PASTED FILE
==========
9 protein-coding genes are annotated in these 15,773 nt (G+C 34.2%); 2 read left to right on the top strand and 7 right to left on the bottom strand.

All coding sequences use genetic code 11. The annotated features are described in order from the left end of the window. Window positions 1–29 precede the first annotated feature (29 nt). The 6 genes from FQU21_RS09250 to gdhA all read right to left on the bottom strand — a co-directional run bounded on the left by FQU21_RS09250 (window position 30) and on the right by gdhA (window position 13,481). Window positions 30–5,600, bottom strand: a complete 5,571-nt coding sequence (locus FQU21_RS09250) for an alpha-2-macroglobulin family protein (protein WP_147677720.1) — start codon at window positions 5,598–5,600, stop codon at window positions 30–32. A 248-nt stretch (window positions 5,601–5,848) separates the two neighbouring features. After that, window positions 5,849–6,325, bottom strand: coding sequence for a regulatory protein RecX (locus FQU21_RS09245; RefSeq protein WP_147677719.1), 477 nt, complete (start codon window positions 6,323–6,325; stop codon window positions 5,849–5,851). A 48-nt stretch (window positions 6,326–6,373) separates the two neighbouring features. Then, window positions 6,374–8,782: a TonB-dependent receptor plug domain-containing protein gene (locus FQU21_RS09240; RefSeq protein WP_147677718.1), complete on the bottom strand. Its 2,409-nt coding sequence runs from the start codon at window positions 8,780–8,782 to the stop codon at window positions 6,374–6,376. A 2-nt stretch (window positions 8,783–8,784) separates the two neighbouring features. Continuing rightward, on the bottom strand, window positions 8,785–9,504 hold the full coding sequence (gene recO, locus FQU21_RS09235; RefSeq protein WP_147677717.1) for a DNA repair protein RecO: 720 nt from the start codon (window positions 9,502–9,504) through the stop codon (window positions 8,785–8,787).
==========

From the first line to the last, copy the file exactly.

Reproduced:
9 protein-coding genes are annotated in these 15,773 nt (G+C 34.2%); 2 read left to right on the top strand and 7 right to left on the bottom strand.

All coding sequences use genetic code 11. The annotated features are described in order from the left end of the window. Window positions 1–29 precede the first annotated feature (29 nt). The 6 genes from FQU21_RS09250 to gdhA all read right to left on the bottom strand — a co-directional run bounded on the left by FQU21_RS09250 (window position 30) and on the right by gdhA (window position 13,481). Window positions 30–5,600, bottom strand: a complete 5,571-nt coding sequence (locus FQU21_RS09250) for an alpha-2-macroglobulin family protein (protein WP_147677720.1) — start codon at window positions 5,598–5,600, stop codon at window positions 30–32. A 248-nt stretch (window positions 5,601–5,848) separates the two neighbouring features. After that, window positions 5,849–6,325, bottom strand: coding sequence for a regulatory protein RecX (locus FQU21_RS09245; RefSeq protein WP_147677719.1), 477 nt, complete (start codon window positions 6,323–6,325; stop codon window positions 5,849–5,851). A 48-nt stretch (window positions 6,326–6,373) separates the two neighbouring features. Then, window positions 6,374–8,782: a TonB-dependent receptor plug domain-containing protein gene (locus FQU21_RS09240; RefSeq protein WP_147677718.1), complete on the bottom strand. Its 2,409-nt coding sequence runs from the start codon at window positions 8,780–8,782 to the stop codon at window positions 6,374–6,376. A 2-nt stretch (window positions 8,783–8,784) separates the two neighbouring features. Continuing rightward, on the bottom strand, window positions 8,785–9,504 hold the full coding sequence (gene recO, locus FQU21_RS09235; RefSeq protein WP_147677717.1) for a DNA repair protein RecO: 720 nt from the start codon (window positions 9,502–9,504) through the stop codon (window positions 8,785–8,787).